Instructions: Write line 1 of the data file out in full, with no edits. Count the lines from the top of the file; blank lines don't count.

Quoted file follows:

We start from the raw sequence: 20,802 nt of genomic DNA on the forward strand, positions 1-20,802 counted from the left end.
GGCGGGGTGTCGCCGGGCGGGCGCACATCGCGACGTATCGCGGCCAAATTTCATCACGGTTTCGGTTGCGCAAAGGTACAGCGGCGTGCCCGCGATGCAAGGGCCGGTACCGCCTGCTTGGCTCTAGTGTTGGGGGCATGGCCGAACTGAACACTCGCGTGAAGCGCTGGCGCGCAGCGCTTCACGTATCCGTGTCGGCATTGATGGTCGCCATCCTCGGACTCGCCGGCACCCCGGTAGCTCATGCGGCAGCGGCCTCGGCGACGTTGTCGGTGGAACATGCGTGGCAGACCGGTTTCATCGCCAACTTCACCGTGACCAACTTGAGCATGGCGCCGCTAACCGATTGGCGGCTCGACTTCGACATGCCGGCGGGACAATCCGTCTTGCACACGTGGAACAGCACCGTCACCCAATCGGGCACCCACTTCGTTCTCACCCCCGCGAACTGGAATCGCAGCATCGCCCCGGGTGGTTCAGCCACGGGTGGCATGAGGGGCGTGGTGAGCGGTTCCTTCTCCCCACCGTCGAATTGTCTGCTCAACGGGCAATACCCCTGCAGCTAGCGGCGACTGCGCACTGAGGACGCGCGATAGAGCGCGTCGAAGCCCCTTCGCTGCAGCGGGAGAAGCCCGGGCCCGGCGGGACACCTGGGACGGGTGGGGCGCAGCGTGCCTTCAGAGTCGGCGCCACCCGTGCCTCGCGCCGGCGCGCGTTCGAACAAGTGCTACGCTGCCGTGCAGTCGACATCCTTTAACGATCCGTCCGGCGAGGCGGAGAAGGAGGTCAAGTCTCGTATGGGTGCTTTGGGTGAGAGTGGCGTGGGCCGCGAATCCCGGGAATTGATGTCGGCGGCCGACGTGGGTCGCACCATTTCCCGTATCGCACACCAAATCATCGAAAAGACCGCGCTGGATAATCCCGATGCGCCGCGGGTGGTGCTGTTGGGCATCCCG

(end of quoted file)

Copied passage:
We start from the raw sequence: 20,802 nt of genomic DNA on the forward strand, positions 1-20,802 counted from the left end.